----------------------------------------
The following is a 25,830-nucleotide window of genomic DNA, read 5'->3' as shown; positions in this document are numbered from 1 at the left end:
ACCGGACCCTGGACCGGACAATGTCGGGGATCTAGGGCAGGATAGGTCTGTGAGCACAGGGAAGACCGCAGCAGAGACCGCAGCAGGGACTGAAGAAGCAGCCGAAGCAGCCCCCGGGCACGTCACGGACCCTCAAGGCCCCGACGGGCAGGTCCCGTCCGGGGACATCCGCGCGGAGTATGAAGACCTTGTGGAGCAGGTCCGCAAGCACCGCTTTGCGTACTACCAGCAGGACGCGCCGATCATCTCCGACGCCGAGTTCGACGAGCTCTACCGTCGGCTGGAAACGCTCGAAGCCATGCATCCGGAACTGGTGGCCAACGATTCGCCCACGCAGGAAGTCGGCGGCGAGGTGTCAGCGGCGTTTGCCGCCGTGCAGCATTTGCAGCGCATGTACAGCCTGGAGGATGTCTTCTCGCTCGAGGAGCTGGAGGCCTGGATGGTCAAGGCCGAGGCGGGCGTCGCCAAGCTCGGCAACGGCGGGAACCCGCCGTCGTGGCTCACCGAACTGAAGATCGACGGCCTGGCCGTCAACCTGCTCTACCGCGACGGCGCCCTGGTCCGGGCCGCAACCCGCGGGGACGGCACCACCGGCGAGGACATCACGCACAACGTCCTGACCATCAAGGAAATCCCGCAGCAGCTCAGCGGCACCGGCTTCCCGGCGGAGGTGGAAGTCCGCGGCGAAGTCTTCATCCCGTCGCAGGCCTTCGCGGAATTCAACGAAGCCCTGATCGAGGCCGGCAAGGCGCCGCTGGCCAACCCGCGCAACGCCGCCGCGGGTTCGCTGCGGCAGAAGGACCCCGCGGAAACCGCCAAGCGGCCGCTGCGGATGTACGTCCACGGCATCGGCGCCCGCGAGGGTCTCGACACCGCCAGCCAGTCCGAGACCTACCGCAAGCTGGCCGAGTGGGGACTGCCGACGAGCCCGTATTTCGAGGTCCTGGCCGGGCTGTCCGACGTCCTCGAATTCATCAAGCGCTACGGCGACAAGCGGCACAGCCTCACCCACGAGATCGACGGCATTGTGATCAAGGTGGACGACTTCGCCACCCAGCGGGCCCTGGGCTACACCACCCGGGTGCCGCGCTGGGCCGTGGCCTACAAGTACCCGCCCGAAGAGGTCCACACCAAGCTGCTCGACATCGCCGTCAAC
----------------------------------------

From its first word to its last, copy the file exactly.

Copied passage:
The following is a 25,830-nucleotide window of genomic DNA, read 5'->3' as shown; positions in this document are numbered from 1 at the left end:
ACCGGACCCTGGACCGGACAATGTCGGGGATCTAGGGCAGGATAGGTCTGTGAGCACAGGGAAGACCGCAGCAGAGACCGCAGCAGGGACTGAAGAAGCAGCCGAAGCAGCCCCCGGGCACGTCACGGACCCTCAAGGCCCCGACGGGCAGGTCCCGTCCGGGGACATCCGCGCGGAGTATGAAGACCTTGTGGAGCAGGTCCGCAAGCACCGCTTTGCGTACTACCAGCAGGACGCGCCGATCATCTCCGACGCCGAGTTCGACGAGCTCTACCGTCGGCTGGAAACGCTCGAAGCCATGCATCCGGAACTGGTGGCCAACGATTCGCCCACGCAGGAAGTCGGCGGCGAGGTGTCAGCGGCGTTTGCCGCCGTGCAGCATTTGCAGCGCATGTACAGCCTGGAGGATGTCTTCTCGCTCGAGGAGCTGGAGGCCTGGATGGTCAAGGCCGAGGCGGGCGTCGCCAAGCTCGGCAACGGCGGGAACCCGCCGTCGTGGCTCACCGAACTGAAGATCGACGGCCTGGCCGTCAACCTGCTCTACCGCGACGGCGCCCTGGTCCGGGCCGCAACCCGCGGGGACGGCACCACCGGCGAGGACATCACGCACAACGTCCTGACCATCAAGGAAATCCCGCAGCAGCTCAGCGGCACCGGCTTCCCGGCGGAGGTGGAAGTCCGCGGCGAAGTCTTCATCCCGTCGCAGGCCTTCGCGGAATTCAACGAAGCCCTGATCGAGGCCGGCAAGGCGCCGCTGGCCAACCCGCGCAACGCCGCCGCGGGTTCGCTGCGGCAGAAGGACCCCGCGGAAACCGCCAAGCGGCCGCTGCGGATGTACGTCCACGGCATCGGCGCCCGCGAGGGTCTCGACACCGCCAGCCAGTCCGAGACCTACCGCAAGCTGGCCGAGTGGGGACTGCCGACGAGCCCGTATTTCGAGGTCCTGGCCGGGCTGTCCGACGTCCTCGAATTCATCAAGCGCTACGGCGACAAGCGGCACAGCCTCACCCACGAGATCGACGGCATTGTGATCAAGGTGGACGACTTCGCCACCCAGCGGGCCCTGGGCTACACCACCCGGGTGCCGCGCTGGGCCGTGGCCTACAAGTACCCGCCCGAAGAGGTCCACACCAAGCTGCTCGACATCGCCGTCAAC